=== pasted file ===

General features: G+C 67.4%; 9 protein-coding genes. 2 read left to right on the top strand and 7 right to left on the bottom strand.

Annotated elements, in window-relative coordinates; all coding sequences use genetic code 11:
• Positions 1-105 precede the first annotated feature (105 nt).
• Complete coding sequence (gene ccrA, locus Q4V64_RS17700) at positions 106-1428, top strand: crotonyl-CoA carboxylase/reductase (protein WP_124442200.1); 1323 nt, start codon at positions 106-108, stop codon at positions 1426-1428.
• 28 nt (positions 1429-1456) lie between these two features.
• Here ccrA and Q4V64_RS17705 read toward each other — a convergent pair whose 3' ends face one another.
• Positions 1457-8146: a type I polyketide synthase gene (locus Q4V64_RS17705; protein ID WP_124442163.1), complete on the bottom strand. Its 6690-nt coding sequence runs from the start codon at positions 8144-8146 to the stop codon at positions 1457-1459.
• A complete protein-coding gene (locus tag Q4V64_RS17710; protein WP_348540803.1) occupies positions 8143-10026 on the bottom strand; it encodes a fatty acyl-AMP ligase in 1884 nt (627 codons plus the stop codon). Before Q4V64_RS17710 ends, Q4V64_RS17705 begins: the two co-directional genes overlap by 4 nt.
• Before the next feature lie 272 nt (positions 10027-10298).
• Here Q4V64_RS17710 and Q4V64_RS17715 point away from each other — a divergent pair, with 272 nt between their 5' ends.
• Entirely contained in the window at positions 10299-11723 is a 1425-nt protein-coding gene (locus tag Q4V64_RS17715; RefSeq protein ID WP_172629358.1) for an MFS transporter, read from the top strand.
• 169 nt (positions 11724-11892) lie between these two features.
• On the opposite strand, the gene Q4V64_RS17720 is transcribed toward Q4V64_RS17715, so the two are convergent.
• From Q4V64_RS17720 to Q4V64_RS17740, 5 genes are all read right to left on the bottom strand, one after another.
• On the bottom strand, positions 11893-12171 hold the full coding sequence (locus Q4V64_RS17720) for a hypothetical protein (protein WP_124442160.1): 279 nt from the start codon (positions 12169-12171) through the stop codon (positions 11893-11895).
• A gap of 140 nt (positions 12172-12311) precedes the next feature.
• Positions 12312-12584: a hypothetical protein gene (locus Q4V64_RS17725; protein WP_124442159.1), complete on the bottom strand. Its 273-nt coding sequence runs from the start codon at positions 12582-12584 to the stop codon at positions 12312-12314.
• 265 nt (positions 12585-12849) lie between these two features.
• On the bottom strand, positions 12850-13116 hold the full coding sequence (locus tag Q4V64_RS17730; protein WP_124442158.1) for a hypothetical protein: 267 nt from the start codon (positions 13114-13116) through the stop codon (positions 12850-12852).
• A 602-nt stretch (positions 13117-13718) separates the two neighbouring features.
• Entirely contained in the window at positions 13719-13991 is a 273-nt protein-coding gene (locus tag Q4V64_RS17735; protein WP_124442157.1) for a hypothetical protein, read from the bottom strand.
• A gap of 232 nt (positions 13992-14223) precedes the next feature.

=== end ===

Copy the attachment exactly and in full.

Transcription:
General features: G+C 67.4%; 9 protein-coding genes. 2 read left to right on the top strand and 7 right to left on the bottom strand.

Annotated elements, in window-relative coordinates; all coding sequences use genetic code 11:
• Positions 1-105 precede the first annotated feature (105 nt).
• Complete coding sequence (gene ccrA, locus Q4V64_RS17700) at positions 106-1428, top strand: crotonyl-CoA carboxylase/reductase (protein WP_124442200.1); 1323 nt, start codon at positions 106-108, stop codon at positions 1426-1428.
• 28 nt (positions 1429-1456) lie between these two features.
• Here ccrA and Q4V64_RS17705 read toward each other — a convergent pair whose 3' ends face one another.
• Positions 1457-8146: a type I polyketide synthase gene (locus Q4V64_RS17705; protein ID WP_124442163.1), complete on the bottom strand. Its 6690-nt coding sequence runs from the start codon at positions 8144-8146 to the stop codon at positions 1457-1459.
• A complete protein-coding gene (locus tag Q4V64_RS17710; protein WP_348540803.1) occupies positions 8143-10026 on the bottom strand; it encodes a fatty acyl-AMP ligase in 1884 nt (627 codons plus the stop codon). Before Q4V64_RS17710 ends, Q4V64_RS17705 begins: the two co-directional genes overlap by 4 nt.
• Before the next feature lie 272 nt (positions 10027-10298).
• Here Q4V64_RS17710 and Q4V64_RS17715 point away from each other — a divergent pair, with 272 nt between their 5' ends.
• Entirely contained in the window at positions 10299-11723 is a 1425-nt protein-coding gene (locus tag Q4V64_RS17715; RefSeq protein ID WP_172629358.1) for an MFS transporter, read from the top strand.
• 169 nt (positions 11724-11892) lie between these two features.
• On the opposite strand, the gene Q4V64_RS17720 is transcribed toward Q4V64_RS17715, so the two are convergent.
• From Q4V64_RS17720 to Q4V64_RS17740, 5 genes are all read right to left on the bottom strand, one after another.
• On the bottom strand, positions 11893-12171 hold the full coding sequence (locus Q4V64_RS17720) for a hypothetical protein (protein WP_124442160.1): 279 nt from the start codon (positions 12169-12171) through the stop codon (positions 11893-11895).
• A gap of 140 nt (positions 12172-12311) precedes the next feature.
• Positions 12312-12584: a hypothetical protein gene (locus Q4V64_RS17725; protein WP_124442159.1), complete on the bottom strand. Its 273-nt coding sequence runs from the start codon at positions 12582-12584 to the stop codon at positions 12312-12314.
• 265 nt (positions 12585-12849) lie between these two features.
• On the bottom strand, positions 12850-13116 hold the full coding sequence (locus tag Q4V64_RS17730; protein WP_124442158.1) for a hypothetical protein: 267 nt from the start codon (positions 13114-13116) through the stop codon (positions 12850-12852).
• A 602-nt stretch (positions 13117-13718) separates the two neighbouring features.
• Entirely contained in the window at positions 13719-13991 is a 273-nt protein-coding gene (locus tag Q4V64_RS17735; protein WP_124442157.1) for a hypothetical protein, read from the bottom strand.
• A gap of 232 nt (positions 13992-14223) precedes the next feature.